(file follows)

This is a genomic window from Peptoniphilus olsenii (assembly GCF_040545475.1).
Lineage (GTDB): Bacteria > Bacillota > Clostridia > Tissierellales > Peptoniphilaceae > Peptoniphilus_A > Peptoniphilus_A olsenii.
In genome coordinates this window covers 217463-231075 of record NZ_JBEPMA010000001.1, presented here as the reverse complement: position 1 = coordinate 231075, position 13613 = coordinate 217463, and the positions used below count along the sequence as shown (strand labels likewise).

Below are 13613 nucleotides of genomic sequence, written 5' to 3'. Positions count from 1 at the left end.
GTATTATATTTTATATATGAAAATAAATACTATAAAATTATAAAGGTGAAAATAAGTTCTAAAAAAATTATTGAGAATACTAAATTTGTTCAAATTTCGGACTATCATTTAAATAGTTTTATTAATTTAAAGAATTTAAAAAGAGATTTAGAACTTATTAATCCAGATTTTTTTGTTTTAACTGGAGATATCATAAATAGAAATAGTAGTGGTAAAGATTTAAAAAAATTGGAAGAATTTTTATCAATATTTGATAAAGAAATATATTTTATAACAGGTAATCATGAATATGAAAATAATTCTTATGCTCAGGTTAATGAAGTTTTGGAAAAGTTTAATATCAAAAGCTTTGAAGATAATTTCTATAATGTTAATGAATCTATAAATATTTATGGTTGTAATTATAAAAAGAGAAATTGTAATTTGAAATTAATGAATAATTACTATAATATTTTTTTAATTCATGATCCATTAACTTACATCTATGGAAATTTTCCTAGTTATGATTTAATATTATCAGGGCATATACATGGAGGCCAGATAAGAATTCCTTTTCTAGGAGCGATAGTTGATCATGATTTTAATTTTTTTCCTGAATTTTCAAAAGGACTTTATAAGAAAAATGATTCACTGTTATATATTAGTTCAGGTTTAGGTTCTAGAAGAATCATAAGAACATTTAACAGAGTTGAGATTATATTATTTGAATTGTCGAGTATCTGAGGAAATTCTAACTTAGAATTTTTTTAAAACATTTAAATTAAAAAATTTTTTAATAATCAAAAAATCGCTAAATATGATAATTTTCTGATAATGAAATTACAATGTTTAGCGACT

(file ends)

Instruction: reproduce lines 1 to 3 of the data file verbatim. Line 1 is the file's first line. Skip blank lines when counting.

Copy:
This is a genomic window from Peptoniphilus olsenii (assembly GCF_040545475.1).
Lineage (GTDB): Bacteria > Bacillota > Clostridia > Tissierellales > Peptoniphilaceae > Peptoniphilus_A > Peptoniphilus_A olsenii.
In genome coordinates this window covers 217463-231075 of record NZ_JBEPMA010000001.1, presented here as the reverse complement: position 1 = coordinate 231075, position 13613 = coordinate 217463, and the positions used below count along the sequence as shown (strand labels likewise).